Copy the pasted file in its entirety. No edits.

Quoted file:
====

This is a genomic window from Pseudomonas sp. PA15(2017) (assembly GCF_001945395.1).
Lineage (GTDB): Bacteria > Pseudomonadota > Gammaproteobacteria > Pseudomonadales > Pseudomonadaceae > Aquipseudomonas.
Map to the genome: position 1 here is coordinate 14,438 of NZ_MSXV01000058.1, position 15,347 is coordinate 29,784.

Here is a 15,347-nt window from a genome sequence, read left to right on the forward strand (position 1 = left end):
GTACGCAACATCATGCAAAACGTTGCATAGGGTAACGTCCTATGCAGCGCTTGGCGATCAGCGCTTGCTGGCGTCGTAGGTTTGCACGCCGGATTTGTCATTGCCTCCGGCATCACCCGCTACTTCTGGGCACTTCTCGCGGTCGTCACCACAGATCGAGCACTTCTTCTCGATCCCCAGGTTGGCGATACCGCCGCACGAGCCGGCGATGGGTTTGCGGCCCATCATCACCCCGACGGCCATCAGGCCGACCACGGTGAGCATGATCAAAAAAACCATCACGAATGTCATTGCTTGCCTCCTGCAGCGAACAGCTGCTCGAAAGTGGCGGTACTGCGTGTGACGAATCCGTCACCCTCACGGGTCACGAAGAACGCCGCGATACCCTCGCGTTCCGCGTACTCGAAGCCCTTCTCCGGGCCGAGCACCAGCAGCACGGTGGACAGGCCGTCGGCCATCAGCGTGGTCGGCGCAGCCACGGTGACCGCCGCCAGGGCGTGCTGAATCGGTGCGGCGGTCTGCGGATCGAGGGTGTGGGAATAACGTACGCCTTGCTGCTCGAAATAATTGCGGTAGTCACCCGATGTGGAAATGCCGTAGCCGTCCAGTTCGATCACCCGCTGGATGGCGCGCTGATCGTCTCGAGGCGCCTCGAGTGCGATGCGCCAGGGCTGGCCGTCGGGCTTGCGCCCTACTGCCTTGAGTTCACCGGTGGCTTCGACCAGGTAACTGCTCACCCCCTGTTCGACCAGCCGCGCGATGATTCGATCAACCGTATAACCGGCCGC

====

This is a genomic window from Pseudomonas sp. PA15(2017) (assembly GCF_001945395.1).
Lineage (GTDB): Bacteria > Pseudomonadota > Gammaproteobacteria > Pseudomonadales > Pseudomonadaceae > Aquipseudomonas.
Map to the genome: position 1 here is coordinate 14,438 of NZ_MSXV01000058.1, position 15,347 is coordinate 29,784.

Here is a 15,347-nt window from a genome sequence, read left to right on the forward strand (position 1 = left end):
GTACGCAACATCATGCAAAACGTTGCATAGGGTAACGTCCTATGCAGCGCTTGGCGATCAGCGCTTGCTGGCGTCGTAGGTTTGCACGCCGGATTTGTCATTGCCTCCGGCATCACCCGCTACTTCTGGGCACTTCTCGCGGTCGTCACCACAGATCGAGCACTTCTTCTCGATCCCCAGGTTGGCGATACCGCCGCACGAGCCGGCGATGGGTTTGCGGCCCATCATCACCCCGACGGCCATCAGGCCGACCACGGTGAGCATGATCAAAAAAACCATCACGAATGTCATTGCTTGCCTCCTGCAGCGAACAGCTGCTCGAAAGTGGCGGTACTGCGTGTGACGAATCCGTCACCCTCACGGGTCACGAAGAACGCCGCGATACCCTCGCGTTCCGCGTACTCGAAGCCCTTCTCCGGGCCGAGCACCAGCAGCACGGTGGACAGGCCGTCGGCCATCAGCGTGGTCGGCGCAGCCACGGTGACCGCCGCCAGGGCGTGCTGAATCGGTGCGGCGGTCTGCGGATCGAGGGTGTGGGAATAACGTACGCCTTGCTGCTCGAAATAATTGCGGTAGTCACCCGATGTGGAAATGCCGTAGCCGTCCAGTTCGATCACCCGCTGGATGGCGCGCTGATCGTCTCGAGGCGCCTCGAGTGCGATGCGCCAGGGCTGGCCGTCGGGCTTGCGCCCTACTGCCTTGAGTTCACCGGTGGCTTCGACCAGGTAACTGCTCACCCCCTGTTCGACCAGCCGCGCGATGATTCGATCAACCGTATAACCGGCCGC